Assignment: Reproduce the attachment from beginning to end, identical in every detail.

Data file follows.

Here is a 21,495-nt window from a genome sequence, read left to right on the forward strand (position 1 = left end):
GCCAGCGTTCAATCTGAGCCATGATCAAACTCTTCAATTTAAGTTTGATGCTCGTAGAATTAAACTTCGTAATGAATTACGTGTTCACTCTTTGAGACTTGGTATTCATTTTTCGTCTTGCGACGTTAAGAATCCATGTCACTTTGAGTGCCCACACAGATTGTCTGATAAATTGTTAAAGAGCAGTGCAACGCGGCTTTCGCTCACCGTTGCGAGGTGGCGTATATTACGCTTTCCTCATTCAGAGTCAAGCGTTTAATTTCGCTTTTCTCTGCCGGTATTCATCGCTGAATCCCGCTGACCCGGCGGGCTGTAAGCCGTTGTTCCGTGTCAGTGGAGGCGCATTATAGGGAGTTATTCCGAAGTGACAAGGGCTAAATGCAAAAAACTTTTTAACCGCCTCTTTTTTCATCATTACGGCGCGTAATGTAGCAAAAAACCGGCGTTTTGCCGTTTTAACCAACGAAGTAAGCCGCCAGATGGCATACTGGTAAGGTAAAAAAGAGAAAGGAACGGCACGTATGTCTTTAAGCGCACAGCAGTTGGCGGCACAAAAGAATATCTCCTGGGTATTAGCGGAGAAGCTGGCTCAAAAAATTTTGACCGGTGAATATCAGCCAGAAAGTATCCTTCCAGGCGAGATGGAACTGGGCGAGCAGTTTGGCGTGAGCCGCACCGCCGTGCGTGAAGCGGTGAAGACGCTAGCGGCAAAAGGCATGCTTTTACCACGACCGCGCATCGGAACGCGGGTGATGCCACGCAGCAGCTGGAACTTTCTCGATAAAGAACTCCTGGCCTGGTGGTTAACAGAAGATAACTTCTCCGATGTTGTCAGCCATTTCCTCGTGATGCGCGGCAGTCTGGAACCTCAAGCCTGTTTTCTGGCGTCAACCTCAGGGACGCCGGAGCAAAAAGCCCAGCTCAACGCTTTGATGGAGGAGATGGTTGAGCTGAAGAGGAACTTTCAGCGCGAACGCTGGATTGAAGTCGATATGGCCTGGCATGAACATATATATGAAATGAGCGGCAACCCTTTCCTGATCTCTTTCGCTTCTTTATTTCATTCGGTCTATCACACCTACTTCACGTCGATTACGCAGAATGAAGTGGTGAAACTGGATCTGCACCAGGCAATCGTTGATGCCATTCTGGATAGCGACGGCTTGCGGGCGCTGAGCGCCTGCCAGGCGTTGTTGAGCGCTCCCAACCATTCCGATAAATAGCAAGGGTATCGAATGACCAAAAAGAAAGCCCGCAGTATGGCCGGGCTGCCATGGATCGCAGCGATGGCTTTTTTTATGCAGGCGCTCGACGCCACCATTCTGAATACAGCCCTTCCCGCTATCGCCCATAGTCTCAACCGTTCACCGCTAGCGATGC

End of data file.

Here is a 21,495-nt window from a genome sequence, read left to right on the forward strand (position 1 = left end):
GCCAGCGTTCAATCTGAGCCATGATCAAACTCTTCAATTTAAGTTTGATGCTCGTAGAATTAAACTTCGTAATGAATTACGTGTTCACTCTTTGAGACTTGGTATTCATTTTTCGTCTTGCGACGTTAAGAATCCATGTCACTTTGAGTGCCCACACAGATTGTCTGATAAATTGTTAAAGAGCAGTGCAACGCGGCTTTCGCTCACCGTTGCGAGGTGGCGTATATTACGCTTTCCTCATTCAGAGTCAAGCGTTTAATTTCGCTTTTCTCTGCCGGTATTCATCGCTGAATCCCGCTGACCCGGCGGGCTGTAAGCCGTTGTTCCGTGTCAGTGGAGGCGCATTATAGGGAGTTATTCCGAAGTGACAAGGGCTAAATGCAAAAAACTTTTTAACCGCCTCTTTTTTCATCATTACGGCGCGTAATGTAGCAAAAAACCGGCGTTTTGCCGTTTTAACCAACGAAGTAAGCCGCCAGATGGCATACTGGTAAGGTAAAAAAGAGAAAGGAACGGCACGTATGTCTTTAAGCGCACAGCAGTTGGCGGCACAAAAGAATATCTCCTGGGTATTAGCGGAGAAGCTGGCTCAAAAAATTTTGACCGGTGAATATCAGCCAGAAAGTATCCTTCCAGGCGAGATGGAACTGGGCGAGCAGTTTGGCGTGAGCCGCACCGCCGTGCGTGAAGCGGTGAAGACGCTAGCGGCAAAAGGCATGCTTTTACCACGACCGCGCATCGGAACGCGGGTGATGCCACGCAGCAGCTGGAACTTTCTCGATAAAGAACTCCTGGCCTGGTGGTTAACAGAAGATAACTTCTCCGATGTTGTCAGCCATTTCCTCGTGATGCGCGGCAGTCTGGAACCTCAAGCCTGTTTTCTGGCGTCAACCTCAGGGACGCCGGAGCAAAAAGCCCAGCTCAACGCTTTGATGGAGGAGATGGTTGAGCTGAAGAGGAACTTTCAGCGCGAACGCTGGATTGAAGTCGATATGGCCTGGCATGAACATATATATGAAATGAGCGGCAACCCTTTCCTGATCTCTTTCGCTTCTTTATTTCATTCGGTCTATCACACCTACTTCACGTCGATTACGCAGAATGAAGTGGTGAAACTGGATCTGCACCAGGCAATCGTTGATGCCATTCTGGATAGCGACGGCTTGCGGGCGCTGAGCGCCTGCCAGGCGTTGTTGAGCGCTCCCAACCATTCCGATAAATAGCAAGGGTATCGAATGACCAAAAAGAAAGCCCGCAGTATGGCCGGGCTGCCATGGATCGCAGCGATGGCTTTTTTTATGCAGGCGCTCGACGCCACCATTCTGAATACAGCCCTTCCCGCTATCGCCCATAGTCTCAACCGTTCACCGCTAGCGATGC